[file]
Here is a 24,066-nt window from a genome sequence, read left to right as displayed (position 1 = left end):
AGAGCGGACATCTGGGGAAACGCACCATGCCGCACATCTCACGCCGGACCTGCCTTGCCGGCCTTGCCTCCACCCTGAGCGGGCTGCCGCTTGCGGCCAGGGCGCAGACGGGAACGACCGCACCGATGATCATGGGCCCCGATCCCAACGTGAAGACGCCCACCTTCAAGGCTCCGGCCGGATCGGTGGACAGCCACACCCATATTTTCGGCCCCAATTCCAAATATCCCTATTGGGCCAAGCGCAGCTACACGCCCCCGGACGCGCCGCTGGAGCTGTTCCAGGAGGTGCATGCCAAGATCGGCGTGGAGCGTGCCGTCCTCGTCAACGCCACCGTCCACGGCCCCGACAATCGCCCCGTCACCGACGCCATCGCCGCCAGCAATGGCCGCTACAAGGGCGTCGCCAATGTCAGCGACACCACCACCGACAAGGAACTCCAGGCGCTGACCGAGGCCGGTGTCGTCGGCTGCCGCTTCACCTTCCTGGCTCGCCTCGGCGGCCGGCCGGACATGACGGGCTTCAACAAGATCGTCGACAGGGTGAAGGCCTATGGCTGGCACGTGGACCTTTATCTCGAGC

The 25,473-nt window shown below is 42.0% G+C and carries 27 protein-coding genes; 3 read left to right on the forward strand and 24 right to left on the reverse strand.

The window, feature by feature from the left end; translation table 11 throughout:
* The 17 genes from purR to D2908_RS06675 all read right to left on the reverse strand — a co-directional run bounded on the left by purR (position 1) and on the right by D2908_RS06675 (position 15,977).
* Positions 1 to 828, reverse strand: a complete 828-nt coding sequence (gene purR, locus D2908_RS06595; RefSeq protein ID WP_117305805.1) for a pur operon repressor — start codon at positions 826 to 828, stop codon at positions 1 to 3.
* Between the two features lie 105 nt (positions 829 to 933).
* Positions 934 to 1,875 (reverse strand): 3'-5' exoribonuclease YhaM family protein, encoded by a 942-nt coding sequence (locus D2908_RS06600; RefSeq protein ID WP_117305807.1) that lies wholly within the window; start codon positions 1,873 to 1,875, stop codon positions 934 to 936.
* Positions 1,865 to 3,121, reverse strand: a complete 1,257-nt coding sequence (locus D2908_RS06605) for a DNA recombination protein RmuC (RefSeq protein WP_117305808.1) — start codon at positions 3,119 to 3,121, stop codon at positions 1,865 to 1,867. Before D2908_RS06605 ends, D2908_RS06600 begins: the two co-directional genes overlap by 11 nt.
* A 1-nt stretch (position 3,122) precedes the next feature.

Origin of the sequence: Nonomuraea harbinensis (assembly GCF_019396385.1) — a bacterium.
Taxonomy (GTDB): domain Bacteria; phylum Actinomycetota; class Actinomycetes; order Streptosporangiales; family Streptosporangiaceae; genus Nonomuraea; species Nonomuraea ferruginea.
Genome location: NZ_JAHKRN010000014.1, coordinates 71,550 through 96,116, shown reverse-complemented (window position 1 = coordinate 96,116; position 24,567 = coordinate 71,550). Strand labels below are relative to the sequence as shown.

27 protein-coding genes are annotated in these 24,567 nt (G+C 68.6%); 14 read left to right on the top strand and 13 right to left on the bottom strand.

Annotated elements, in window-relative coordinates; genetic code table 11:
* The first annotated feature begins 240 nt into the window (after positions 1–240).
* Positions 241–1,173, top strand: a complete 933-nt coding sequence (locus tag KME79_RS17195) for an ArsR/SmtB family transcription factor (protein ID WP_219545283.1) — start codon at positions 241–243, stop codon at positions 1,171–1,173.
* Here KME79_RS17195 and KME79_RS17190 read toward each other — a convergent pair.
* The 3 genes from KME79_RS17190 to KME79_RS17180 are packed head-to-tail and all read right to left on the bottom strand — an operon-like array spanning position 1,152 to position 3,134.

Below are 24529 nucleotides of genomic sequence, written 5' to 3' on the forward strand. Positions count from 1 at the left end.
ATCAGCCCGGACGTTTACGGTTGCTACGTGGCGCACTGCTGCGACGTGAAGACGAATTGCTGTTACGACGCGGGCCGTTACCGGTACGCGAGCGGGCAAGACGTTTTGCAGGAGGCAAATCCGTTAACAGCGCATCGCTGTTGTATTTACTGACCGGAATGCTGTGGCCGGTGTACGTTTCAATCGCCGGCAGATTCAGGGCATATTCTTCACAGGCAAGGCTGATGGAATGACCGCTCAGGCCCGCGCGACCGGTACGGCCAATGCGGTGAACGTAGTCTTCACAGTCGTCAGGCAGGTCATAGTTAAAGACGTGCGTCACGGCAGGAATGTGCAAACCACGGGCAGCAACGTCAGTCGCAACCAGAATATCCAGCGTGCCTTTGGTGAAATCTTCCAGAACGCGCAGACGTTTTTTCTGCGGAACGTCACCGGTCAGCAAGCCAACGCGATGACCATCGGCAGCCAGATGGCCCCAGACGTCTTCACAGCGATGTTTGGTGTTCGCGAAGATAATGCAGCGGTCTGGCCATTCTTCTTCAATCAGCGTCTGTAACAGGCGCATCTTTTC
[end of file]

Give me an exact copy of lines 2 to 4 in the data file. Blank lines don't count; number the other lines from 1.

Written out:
AGAGCGGACATCTGGGGAAACGCACCATGCCGCACATCTCACGCCGGACCTGCCTTGCCGGCCTTGCCTCCACCCTGAGCGGGCTGCCGCTTGCGGCCAGGGCGCAGACGGGAACGACCGCACCGATGATCATGGGCCCCGATCCCAACGTGAAGACGCCCACCTTCAAGGCTCCGGCCGGATCGGTGGACAGCCACACCCATATTTTCGGCCCCAATTCCAAATATCCCTATTGGGCCAAGCGCAGCTACACGCCCCCGGACGCGCCGCTGGAGCTGTTCCAGGAGGTGCATGCCAAGATCGGCGTGGAGCGTGCCGTCCTCGTCAACGCCACCGTCCACGGCCCCGACAATCGCCCCGTCACCGACGCCATCGCCGCCAGCAATGGCCGCTACAAGGGCGTCGCCAATGTCAGCGACACCACCACCGACAAGGAACTCCAGGCGCTGACCGAGGCCGGTGTCGTCGGCTGCCGCTTCACCTTCCTGGCTCGCCTCGGCGGCCGGCCGGACATGACGGGCTTCAACAAGATCGTCGACAGGGTGAAGGCCTATGGCTGGCACGTGGACCTTTATCTCGAGC

The 25,473-nt window shown below is 42.0% G+C and carries 27 protein-coding genes; 3 read left to right on the forward strand and 24 right to left on the reverse strand.

The window, feature by feature from the left end; translation table 11 throughout: